Abstract Factory Pattern

Category : Design Patterns | Sub Category : Creational design patterns | By Prasad Bonam Last updated: 2023-07-09 07:03:30 Viewed : 393


Abstract Factory Pattern:

The Abstract Factory pattern is a creational design pattern that provides an interface for creating families of related or dependent objects without specifying their concrete classes. It allows the client code to work with abstract interfaces, making it independent of the specific classes that implement those interfaces. Here is an example of implementing the Abstract Factory pattern in Java:

java
// Abstract Product A
interface ProductA { void operationA(); } // Concrete Product A1 class ConcreteProductA1 implements ProductA { @Override public void operationA() { System.out.println("Concrete Product A1 operation A"); } } // Concrete Product A2 class ConcreteProductA2 implements ProductA { @Override public void operationA() { System.out.println("Concrete Product A2 operation A"); } } // Abstract Product B interface ProductB { void operationB(); } // Concrete Product B1 class ConcreteProductB1 implements ProductB { @Override public void operationB() { System.out.println("Concrete Product B1 operation B"); } } // Concrete Product B2 class ConcreteProductB2 implements ProductB { @Override public void operationB() { System.out.println("Concrete Product B2 operation B"); } } // Abstract Factory interface AbstractFactory { ProductA createProductA(); ProductB createProductB(); } // Concrete Factory 1 class ConcreteFactory1 implements AbstractFactory { @Override public ProductA createProductA() { return new ConcreteProductA1(); } @Override public ProductB createProductB() { return new ConcreteProductB1(); } } // Concrete Factory 2 class ConcreteFactory2 implements AbstractFactory { @Override public ProductA createProductA() { return new ConcreteProductA2(); } @Override public ProductB createProductB() { return new ConcreteProductB2(); } } // Client code public class Client { private ProductA productA; private ProductB productB; public Client(AbstractFactory factory) { productA = factory.createProductA(); productB = factory.createProductB(); } public void executeOperations() { productA.operationA(); productB.operationB(); } public static void main(String[] args) { // Create and use products from Concrete Factory 1 AbstractFactory factory1 = new ConcreteFactory1(); Client client1 = new Client(factory1); client1.executeOperations(); // Create and use products from Concrete Factory 2 AbstractFactory factory2 = new ConcreteFactory2(); Client client2 = new Client(factory2); client2.executeOperations(); } }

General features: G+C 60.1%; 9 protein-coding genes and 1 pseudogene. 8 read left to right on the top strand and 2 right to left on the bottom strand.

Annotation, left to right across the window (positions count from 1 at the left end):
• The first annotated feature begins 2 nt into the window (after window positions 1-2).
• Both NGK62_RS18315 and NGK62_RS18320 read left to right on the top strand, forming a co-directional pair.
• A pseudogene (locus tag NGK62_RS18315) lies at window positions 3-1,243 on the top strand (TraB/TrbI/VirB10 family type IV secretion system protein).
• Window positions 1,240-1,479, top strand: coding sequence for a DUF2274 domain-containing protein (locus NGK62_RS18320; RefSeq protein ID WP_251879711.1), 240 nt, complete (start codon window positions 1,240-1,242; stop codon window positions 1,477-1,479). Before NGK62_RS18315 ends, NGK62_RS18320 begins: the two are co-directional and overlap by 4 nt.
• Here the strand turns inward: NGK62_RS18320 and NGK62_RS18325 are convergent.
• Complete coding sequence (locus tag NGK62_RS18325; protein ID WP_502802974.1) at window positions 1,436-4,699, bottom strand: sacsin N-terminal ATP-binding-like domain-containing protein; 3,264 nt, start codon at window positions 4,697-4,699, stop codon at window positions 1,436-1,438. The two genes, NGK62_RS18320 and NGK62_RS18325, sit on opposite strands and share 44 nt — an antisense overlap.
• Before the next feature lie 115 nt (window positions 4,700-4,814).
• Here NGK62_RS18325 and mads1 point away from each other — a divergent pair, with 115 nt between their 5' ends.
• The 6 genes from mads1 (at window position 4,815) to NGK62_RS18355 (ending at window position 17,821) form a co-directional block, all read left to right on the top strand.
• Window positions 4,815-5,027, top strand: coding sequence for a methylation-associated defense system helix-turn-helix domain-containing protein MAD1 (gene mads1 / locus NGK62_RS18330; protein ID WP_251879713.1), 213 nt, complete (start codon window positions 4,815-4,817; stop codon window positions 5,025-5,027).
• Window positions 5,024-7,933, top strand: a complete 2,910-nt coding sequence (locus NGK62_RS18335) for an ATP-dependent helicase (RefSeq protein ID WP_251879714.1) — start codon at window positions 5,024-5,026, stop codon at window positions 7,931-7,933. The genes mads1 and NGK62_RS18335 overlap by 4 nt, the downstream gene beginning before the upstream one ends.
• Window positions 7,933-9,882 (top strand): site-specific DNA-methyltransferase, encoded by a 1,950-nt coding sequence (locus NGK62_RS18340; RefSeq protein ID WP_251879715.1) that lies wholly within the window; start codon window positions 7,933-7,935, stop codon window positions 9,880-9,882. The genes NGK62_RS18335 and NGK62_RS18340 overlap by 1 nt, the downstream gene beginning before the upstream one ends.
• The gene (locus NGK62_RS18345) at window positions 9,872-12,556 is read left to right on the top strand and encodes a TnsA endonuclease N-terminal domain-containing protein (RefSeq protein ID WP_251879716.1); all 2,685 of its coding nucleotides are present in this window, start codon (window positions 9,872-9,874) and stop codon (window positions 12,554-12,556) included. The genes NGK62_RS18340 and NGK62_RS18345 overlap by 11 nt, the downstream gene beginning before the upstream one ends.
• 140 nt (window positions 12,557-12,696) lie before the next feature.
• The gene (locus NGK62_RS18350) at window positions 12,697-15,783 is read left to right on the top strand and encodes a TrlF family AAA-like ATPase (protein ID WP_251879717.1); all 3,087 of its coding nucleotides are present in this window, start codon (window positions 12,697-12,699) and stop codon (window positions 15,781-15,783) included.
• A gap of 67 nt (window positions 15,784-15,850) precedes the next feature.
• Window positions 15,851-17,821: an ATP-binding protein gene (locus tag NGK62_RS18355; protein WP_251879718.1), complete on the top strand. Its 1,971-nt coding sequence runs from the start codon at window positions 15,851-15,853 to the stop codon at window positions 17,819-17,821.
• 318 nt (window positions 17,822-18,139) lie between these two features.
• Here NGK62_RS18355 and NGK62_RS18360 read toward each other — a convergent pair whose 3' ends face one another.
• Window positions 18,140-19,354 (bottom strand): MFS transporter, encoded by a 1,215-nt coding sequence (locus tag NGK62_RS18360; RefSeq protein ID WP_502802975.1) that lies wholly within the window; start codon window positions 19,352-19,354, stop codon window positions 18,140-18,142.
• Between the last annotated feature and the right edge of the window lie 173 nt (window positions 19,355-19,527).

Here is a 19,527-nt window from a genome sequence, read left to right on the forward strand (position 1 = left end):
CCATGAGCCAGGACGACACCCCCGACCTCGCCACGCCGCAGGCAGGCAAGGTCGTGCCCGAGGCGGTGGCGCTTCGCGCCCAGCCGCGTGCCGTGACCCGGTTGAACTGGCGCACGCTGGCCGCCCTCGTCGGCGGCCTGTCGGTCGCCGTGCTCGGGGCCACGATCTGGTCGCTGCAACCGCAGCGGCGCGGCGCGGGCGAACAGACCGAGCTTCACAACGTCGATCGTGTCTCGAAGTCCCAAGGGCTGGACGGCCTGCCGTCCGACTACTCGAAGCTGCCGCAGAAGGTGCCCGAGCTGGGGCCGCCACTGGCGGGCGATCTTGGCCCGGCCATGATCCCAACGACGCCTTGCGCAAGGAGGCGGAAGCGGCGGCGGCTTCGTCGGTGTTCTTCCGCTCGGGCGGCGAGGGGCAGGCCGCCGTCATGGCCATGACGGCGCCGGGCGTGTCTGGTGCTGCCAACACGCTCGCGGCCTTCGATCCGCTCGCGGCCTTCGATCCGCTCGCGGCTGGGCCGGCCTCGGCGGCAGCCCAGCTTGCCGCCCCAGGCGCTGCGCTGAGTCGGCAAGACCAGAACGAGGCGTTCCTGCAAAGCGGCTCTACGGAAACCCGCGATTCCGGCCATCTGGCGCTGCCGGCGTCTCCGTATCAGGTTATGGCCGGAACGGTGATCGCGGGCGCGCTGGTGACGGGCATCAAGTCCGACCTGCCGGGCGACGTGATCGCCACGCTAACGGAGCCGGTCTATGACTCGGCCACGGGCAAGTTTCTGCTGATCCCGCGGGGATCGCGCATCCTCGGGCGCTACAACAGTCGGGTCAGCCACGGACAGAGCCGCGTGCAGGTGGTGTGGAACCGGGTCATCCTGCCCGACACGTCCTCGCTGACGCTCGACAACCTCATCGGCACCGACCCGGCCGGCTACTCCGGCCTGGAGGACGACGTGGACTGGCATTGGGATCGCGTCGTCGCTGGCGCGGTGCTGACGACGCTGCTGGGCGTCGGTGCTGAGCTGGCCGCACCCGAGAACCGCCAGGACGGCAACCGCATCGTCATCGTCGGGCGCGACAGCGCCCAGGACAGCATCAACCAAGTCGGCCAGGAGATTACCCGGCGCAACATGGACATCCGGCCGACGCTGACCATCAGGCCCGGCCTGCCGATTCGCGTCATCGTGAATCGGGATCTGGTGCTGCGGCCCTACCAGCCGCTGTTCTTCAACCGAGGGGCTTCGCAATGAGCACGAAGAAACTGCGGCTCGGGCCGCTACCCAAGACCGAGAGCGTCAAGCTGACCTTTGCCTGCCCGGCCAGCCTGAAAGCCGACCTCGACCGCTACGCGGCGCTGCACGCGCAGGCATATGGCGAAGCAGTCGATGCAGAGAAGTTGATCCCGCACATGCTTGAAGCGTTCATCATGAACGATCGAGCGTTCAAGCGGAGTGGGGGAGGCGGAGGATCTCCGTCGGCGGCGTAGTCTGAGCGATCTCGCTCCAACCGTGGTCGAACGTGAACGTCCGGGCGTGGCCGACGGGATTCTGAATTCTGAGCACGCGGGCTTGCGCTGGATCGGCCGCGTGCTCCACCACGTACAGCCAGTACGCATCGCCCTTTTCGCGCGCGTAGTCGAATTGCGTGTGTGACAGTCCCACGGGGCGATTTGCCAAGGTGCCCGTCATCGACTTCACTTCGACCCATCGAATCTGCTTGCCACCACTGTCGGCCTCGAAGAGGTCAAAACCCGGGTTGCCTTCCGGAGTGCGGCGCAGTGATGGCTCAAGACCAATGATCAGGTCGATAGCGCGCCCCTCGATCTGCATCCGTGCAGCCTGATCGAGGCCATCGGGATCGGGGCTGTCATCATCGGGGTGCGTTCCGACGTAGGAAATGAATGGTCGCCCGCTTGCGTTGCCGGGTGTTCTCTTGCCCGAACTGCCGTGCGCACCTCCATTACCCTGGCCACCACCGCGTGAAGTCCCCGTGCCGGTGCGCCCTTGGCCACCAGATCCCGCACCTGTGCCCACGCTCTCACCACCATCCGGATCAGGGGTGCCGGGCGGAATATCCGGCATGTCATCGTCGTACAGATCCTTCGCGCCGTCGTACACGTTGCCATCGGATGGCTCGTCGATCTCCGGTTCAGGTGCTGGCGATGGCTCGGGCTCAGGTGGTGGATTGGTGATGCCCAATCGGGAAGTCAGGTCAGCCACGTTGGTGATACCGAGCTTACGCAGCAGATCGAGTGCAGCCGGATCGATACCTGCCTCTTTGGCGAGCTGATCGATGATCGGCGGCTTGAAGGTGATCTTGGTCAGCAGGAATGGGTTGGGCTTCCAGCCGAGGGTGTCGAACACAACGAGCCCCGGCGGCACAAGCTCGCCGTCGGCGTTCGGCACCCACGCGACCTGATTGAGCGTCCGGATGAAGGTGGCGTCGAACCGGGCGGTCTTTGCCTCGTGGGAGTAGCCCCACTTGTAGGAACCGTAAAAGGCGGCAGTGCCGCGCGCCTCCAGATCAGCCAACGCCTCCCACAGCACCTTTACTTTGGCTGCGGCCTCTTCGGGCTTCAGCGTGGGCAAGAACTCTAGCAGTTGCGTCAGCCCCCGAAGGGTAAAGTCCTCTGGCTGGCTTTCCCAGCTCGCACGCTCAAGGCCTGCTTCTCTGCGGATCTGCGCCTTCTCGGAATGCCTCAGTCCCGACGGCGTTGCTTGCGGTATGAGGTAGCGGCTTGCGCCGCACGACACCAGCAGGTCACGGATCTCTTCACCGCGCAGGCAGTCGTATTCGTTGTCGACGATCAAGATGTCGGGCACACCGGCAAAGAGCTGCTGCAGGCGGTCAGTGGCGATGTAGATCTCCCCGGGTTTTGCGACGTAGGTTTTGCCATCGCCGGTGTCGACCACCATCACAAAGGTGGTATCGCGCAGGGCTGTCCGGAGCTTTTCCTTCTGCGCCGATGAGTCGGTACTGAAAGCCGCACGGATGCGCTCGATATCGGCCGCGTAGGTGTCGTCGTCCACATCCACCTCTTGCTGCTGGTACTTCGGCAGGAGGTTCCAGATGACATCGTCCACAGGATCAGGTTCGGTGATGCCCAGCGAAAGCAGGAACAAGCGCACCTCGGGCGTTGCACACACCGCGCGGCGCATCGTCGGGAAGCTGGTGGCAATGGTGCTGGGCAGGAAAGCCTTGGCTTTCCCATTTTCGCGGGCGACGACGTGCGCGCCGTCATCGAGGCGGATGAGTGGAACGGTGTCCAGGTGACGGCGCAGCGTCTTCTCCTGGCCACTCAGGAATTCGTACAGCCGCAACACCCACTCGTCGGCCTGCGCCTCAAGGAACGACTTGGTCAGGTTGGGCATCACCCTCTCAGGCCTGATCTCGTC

In this example, we have two families of products: ProductA and ProductB. Each product family has multiple concrete implementations (ConcreteProductA1, ConcreteProductA2, ConcreteProductB1, ConcreteProductB2).

The AbstractFactory interface declares abstract factory methods for creating ProductA and ProductB objects. The concrete factories (ConcreteFactory1 and ConcreteFactory2) implement this interface and provide concrete implementations for creating the products.

The Client class represents the client code that works with the abstract product interfaces (ProductA and ProductB) through the abstract factory interface (AbstractFactory). The client code is decoupled from the concrete product classes and factories, allowing it to work with different families of products by simply changing the concrete factory used.

In the main() method, we create instances of the concrete factories (ConcreteFactory1 and ConcreteFactory2) and pass them to the Client constructor. The Client then uses the created factories to create and work with the products (ProductA and ProductB) without being aware of their concrete classes.

The Abstract Factory pattern enables the creation of families of related products and provides an easy way to switch between different implementations of those product families.


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